A property owner cannot be sued for defamation for unjustifiably reporting another party to the police.
In relation to a dispute between neighbours, the Court has made it clear that a party that believes it is a victim of crime should be entitled to file a criminal complaint without fear of being sued for libel or slander.
Whilst Mr and Mrs Dalziel were away on holiday in 2005, their neighbour, Mrs Buckley, arranged for the pruning of some of their trees along the boundary with her property. She claimed that she only removed branches overhanging her land by at least a foot and that she needed to do so in order to erect a fence on her side of the boundary.
Mr and Mrs Dalziel were so upset that they reported the matter to the Greater Manchester Police and Mr Dalziel signed a witness statement so the Police could consider prosecuting Mrs Buckley for criminal damage. Mrs Buckley was arrested and interviewed but, ultimately, the Crown Prosecution Service decided not to prosecute.
Mrs Buckley obtained copies of the allegations made against her from the police in 2006 and issued proceedings against the Dalziels for damages for libel and slander on the basis that they had maliciously made false statements about her. The Dalziels denied that this was the case and sought to strike out the claim upon the basis that, even if they had done so, they enjoyed complete immunity as complaints to the police are protected by absolute privilege.
Because public interest requires that persons should be able to discuss possible crimes with the police freely and without inhibition, it has long been the policy that any statements made have always enjoyed absolute privilege. This means that the party who makes the statement enjoys immunity even if the statement is wrong and made maliciously.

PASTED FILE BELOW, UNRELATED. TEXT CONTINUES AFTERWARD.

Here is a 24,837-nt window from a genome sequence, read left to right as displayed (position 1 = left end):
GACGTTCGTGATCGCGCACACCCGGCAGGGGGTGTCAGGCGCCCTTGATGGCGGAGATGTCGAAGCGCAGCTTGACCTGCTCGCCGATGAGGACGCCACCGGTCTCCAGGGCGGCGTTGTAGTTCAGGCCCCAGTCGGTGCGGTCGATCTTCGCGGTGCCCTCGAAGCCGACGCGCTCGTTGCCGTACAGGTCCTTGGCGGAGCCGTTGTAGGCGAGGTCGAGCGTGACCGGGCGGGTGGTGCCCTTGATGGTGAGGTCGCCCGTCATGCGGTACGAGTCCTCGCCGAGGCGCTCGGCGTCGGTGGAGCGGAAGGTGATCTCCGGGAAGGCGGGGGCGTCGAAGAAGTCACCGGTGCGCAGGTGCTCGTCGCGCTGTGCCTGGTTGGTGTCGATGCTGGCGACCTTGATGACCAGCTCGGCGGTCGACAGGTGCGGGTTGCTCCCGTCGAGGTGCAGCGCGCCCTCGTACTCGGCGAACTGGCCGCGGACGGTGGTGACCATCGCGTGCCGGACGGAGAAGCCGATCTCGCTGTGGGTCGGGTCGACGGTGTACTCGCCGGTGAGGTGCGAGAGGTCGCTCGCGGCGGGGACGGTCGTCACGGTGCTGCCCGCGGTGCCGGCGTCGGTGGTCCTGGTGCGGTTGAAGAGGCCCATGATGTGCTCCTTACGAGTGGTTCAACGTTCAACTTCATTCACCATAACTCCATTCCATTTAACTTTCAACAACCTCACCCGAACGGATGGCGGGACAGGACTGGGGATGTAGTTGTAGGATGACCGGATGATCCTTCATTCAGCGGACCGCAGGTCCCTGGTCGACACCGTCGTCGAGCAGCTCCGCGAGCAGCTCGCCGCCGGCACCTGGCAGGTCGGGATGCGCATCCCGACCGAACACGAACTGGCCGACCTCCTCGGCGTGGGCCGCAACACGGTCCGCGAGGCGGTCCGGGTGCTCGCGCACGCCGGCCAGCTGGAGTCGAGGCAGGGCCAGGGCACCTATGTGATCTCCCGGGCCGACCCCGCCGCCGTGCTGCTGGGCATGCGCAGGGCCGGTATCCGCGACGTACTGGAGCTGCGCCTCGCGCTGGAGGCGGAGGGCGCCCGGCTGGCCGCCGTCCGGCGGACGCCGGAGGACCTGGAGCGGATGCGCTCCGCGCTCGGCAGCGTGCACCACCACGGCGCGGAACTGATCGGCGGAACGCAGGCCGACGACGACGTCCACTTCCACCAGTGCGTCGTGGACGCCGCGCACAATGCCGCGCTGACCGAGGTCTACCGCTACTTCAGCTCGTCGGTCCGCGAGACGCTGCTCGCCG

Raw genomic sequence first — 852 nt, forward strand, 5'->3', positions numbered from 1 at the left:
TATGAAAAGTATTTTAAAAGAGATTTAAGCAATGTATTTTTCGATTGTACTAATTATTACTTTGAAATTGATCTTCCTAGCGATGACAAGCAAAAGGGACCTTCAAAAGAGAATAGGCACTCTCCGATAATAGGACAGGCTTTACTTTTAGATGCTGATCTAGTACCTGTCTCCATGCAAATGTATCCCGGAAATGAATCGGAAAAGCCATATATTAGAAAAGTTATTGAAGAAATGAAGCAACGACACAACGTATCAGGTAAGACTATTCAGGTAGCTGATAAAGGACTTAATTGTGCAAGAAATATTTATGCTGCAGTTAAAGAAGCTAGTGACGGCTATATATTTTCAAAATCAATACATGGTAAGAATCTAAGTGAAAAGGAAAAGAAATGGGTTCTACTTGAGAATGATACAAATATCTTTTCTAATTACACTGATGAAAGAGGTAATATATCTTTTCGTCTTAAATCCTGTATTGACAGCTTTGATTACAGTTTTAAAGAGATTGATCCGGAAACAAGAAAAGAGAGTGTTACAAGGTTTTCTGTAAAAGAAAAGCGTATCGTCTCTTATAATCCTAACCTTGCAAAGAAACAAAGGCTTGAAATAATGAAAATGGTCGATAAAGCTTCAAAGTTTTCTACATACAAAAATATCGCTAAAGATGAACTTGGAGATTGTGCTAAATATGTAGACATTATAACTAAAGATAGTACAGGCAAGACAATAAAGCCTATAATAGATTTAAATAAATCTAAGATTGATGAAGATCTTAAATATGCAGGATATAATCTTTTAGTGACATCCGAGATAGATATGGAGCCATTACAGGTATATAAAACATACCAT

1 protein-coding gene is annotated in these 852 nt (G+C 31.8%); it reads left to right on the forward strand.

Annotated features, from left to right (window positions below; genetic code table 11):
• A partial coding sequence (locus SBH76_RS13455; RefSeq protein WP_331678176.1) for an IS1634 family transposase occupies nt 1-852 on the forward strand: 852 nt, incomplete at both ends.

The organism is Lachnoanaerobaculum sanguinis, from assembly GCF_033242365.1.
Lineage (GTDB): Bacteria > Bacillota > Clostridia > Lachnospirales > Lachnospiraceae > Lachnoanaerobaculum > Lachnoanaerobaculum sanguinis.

However, Mrs Buckley argued that the European Convention on Human Rights had changed matters. This required greater priority to be given to protection of the reputation of an individual. Furthermore, she contended that absolute privilege should only be enjoyed by witnesses who are required to co-operate with the police and that complainants who set the criminal process in motion should not have the same protection. Her Counsel pointed out that the Court of Appeal in Mahon-v- Rahn in 2000 had left open the question as to whether a person who made malicious and defamatory allegations to an investigatory authority should be protected from claims.
The High Court decided that priority should still be given to the need to protect those who give evidence to police officers, whether they be the complainants or just witnesses. Whatever is actually said to the police will not be published widely, if at all, so there is little risk of actual damage to reputation resulting. In the event that a prosecution does proceed, then a person who makes any untrue statement may be found liable for perjury or malicious prosecution so will not necessarily escape sanction.
Accordingly, Mrs Buckley’s claim was dismissed. This appears to be yet another neighbours’ dispute that has resulted in considerable distress and expense and, unfortunately, there will no doubt be plenty more.